Swimming Against The Current: The Ebb and Flow Of Theatrical Exchange In A Turbulent Global Pool

By:
Clem M. Martini
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An active, thriving community of playwrights exists in Canada. Nearly six hundred professional playwrights belong to the arts advocacy organization Playwrights Guild of Canada. Despite that:

The playwriting texts used in Canadian Universities quote no Canadian playwrights, nor do they cite examples of Canadian playwriting. These texts originate with major publishers of educational materials sourced from either the United States or Britain.

While American and British plays are produced with regularity on Canadian stages, the production of a Canadian play in the major American and British theatres remains an exceptional occurrence. Cultural materials, stories and plays seem to flow unimpeded outward from the larger nations, and yet an invisible undertow appears to resist any attempt at reciprocity.

How to explain this phenomenon in the new millennium, when barriers and restrictions are said to be dropping? Wine and agricultural produce, computer chips and technical innovations appear to travel easily enough. Is it possible for the dramatic literature of the world to travel freely, or is the Global Theatre highway a one way street? Is artistic exchange simply an extension of aesthetical hegemony and cultural dominance? The paper will include research based upon decades of records at the Playwrights Guild of Canada.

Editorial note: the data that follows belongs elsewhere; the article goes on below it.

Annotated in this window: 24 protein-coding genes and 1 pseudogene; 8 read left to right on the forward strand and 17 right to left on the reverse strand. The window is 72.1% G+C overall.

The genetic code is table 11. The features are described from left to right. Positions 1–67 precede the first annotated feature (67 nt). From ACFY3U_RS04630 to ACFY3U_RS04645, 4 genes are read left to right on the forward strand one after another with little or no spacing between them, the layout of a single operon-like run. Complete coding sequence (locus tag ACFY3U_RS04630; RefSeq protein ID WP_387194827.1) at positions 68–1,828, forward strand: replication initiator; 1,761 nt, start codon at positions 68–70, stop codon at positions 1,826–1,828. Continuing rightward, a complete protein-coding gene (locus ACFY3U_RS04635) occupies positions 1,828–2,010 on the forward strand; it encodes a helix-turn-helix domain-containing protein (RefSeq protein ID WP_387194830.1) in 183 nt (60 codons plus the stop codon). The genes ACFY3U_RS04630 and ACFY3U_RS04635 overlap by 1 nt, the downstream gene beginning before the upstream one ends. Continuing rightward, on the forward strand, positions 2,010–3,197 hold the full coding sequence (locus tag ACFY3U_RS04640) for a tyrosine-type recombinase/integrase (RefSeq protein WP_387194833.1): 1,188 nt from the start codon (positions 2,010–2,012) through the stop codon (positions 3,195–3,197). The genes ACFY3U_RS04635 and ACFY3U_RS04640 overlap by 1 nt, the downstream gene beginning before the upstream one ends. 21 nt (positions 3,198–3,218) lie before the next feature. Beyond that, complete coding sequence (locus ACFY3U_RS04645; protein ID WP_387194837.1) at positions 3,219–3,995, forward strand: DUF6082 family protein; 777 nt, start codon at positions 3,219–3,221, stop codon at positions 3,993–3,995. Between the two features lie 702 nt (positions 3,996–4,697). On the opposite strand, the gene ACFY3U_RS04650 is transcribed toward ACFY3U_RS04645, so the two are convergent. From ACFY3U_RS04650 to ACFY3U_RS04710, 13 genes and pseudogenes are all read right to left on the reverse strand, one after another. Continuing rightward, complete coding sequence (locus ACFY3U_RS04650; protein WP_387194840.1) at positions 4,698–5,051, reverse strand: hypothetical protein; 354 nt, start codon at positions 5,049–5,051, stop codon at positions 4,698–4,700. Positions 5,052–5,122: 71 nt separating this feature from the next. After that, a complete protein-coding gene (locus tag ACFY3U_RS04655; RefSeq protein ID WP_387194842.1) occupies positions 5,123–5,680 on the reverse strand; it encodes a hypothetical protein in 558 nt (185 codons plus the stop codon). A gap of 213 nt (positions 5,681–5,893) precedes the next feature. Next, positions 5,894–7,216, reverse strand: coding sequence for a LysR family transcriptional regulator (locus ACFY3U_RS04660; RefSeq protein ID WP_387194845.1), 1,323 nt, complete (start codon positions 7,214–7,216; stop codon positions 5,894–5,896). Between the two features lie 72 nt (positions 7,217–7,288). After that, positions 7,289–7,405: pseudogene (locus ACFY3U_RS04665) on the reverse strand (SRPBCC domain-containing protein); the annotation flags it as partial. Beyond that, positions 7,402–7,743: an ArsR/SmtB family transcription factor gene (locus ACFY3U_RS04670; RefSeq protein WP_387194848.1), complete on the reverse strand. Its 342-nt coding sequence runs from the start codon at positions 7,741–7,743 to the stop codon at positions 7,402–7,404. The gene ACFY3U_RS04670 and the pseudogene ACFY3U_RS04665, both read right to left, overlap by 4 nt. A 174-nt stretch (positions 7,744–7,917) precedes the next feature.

Keywords: Contemporary Culture, Global Culture, Global Audience, Art and Social Engineering, Aesthetics
Stream: Audiences
Presentation Type: Paper Presentation in English
Paper: A paper has not yet been submitted.


Clem M. Martini

Associate Professor, Department of Drama, University of Calgary,
Calgary, Alberta, Canada, Playwrights Guild of Canada

Canada

Clem Martini has written over 25 produced plays which have toured nationally and internationally. His published plays include "Illegal Entry", "Turnaround", "A Three Martini Lunch", "The Field Mouse Collection". In addition he has co-authored a text on improvisation along with Professor Kathleen Foreman entitled "The Oral History of Theatresports". His new text on playwriting "The Blunt Playwright" will be released by Playwrights Canada Press in 2006.

Ref: A06P0049